Will The At-Fault Driver Have to Pay?

It will have to be proven that the other party was at least 51% responsible for the accident in order for them to be required to pay medical bills. This is based on the system of modified comparative negligence. It’s safe to assume that the other party will work as hard as possible to avoid being responsible for 51% of the accident. Experienced and aggressive legal counsel can prevent that from happening.

Seeking Compensation Later On

Once the proverbial dust has settled, a victim of an accident caused by someone else’s negligence can begin the process of seeking compensation. This happens through a personal injury lawsuit. Such lawsuits can be long and complex legal battles. However, assistance from a car accident attorney can help the process run smoothly by compiling evidence and pursuing the maximum amount of compensation.

There are only 4 elements that need to be proven in a personal injury lawsuit. Those elements are as follows:

  • Establishing the duty of care: The plaintiff must prove that the defendant owed them a duty of care. In a car accident case, that duty could be as simple as driving no faster than the speed limit.
  • The duty of care was breached: The plaintiff must prove that the defendant breached the duty of care they owed to the plaintiff. If the defendant had a duty to use a turn signal and failed to do so, they would have breached their duty.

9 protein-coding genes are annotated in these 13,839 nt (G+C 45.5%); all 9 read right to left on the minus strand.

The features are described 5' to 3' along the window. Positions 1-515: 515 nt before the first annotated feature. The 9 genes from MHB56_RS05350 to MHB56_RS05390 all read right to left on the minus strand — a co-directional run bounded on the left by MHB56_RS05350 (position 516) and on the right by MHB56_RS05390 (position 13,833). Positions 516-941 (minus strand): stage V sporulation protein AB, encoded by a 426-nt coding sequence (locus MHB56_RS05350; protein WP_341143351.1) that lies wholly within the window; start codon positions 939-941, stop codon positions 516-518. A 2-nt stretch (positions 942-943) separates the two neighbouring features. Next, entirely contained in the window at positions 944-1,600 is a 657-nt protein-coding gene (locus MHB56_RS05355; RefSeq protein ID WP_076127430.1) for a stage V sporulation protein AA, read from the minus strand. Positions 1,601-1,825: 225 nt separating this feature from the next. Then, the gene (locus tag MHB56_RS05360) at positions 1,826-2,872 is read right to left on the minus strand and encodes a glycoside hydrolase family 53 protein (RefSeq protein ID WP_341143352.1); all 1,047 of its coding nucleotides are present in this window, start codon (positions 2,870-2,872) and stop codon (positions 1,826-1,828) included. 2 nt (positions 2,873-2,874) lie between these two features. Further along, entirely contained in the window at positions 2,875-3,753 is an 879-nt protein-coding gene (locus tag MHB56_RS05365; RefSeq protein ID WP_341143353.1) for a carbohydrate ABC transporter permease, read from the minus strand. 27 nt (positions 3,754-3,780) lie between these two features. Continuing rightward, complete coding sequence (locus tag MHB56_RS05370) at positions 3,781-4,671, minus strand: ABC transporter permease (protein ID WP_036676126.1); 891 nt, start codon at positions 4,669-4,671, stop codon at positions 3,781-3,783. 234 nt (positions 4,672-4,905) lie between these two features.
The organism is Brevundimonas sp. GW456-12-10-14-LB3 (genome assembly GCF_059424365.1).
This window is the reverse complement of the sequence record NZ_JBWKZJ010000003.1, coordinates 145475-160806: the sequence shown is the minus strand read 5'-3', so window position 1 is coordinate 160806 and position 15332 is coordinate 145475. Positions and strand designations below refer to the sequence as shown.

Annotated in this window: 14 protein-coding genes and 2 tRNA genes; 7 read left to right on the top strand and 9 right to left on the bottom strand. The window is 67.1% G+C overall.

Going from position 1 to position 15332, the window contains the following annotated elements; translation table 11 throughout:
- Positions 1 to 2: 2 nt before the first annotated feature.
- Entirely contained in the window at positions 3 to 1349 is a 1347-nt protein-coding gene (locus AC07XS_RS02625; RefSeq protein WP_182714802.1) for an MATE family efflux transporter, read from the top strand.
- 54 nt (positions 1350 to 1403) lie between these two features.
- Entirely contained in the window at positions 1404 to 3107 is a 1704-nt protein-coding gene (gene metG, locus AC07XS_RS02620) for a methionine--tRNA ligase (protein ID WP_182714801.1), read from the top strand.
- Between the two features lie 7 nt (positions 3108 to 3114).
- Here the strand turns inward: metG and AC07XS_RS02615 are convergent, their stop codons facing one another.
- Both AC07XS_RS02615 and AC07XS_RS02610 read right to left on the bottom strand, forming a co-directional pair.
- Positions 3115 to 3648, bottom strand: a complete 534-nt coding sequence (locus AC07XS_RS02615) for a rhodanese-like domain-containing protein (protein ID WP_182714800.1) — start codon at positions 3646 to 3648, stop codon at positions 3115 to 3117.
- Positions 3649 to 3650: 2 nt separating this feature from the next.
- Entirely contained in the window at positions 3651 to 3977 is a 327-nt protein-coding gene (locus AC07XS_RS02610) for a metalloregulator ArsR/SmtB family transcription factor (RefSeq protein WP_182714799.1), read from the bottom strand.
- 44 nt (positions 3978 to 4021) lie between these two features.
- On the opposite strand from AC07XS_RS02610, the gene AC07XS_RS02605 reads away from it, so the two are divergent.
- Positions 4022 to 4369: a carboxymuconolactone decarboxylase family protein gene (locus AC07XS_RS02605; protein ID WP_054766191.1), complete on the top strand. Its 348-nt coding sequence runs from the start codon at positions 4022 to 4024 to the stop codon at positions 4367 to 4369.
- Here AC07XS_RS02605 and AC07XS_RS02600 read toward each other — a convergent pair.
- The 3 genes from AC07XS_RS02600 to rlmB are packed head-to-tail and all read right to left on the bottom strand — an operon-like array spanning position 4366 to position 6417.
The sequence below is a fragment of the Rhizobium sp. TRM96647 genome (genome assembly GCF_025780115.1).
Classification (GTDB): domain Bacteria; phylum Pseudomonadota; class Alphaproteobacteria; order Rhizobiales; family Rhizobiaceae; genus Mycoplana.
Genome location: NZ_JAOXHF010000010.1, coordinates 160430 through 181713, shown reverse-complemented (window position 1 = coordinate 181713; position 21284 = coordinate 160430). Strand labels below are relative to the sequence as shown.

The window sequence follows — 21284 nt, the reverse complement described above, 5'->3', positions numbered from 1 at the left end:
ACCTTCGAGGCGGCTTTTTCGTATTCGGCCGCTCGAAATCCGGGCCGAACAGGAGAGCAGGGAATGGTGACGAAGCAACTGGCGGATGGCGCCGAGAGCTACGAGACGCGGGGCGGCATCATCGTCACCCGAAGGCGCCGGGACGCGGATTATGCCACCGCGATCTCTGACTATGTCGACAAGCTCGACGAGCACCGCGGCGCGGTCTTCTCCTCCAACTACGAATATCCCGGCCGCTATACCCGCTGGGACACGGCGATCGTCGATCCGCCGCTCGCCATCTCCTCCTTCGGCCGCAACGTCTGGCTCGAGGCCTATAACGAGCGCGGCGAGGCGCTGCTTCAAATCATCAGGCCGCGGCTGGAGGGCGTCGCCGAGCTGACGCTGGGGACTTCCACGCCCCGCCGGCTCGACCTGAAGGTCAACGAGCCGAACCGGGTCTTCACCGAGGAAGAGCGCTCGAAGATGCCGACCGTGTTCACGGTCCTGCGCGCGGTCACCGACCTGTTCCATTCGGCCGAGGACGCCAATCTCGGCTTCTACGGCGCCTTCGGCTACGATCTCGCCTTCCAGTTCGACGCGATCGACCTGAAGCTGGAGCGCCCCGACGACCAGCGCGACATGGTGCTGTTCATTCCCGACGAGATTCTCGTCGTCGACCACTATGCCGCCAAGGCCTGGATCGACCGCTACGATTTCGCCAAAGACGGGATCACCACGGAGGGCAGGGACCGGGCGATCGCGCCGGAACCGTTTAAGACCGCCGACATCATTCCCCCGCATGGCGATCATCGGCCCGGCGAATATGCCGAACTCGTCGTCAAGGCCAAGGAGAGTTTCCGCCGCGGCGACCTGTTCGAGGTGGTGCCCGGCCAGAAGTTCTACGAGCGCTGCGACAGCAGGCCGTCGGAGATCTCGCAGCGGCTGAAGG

• There was an injury: The plaintiff must prove that they suffered an injury in the incident. This can be done through medical records, police reports, and EMT records. Legally, an injury may be referred to as damages.
  • Causation: The plaintiff must prove that their injury was caused by the accident. Causation amounts to marrying the other elements together to prove that the defendant was responsible for injuring the plaintiff.

Potential Compensation in a Personal Injury Case

Being injured in an accident can impact many aspects of a person’s life. Personal injury law allows such people to be compensated for the various things they may have lost as a direct result of an accident. These are called compensatory damages. Some examples of the types of compensation a person can receive in a personal injury lawsuit include:

  • Past and future medical bills: Medical bills make up the majority of most personal injury settlements. Specifically, the types of costs that can be reimbursed include hospital stays, prescription costs, physical therapy, at-home nursing, medical transportation, and more.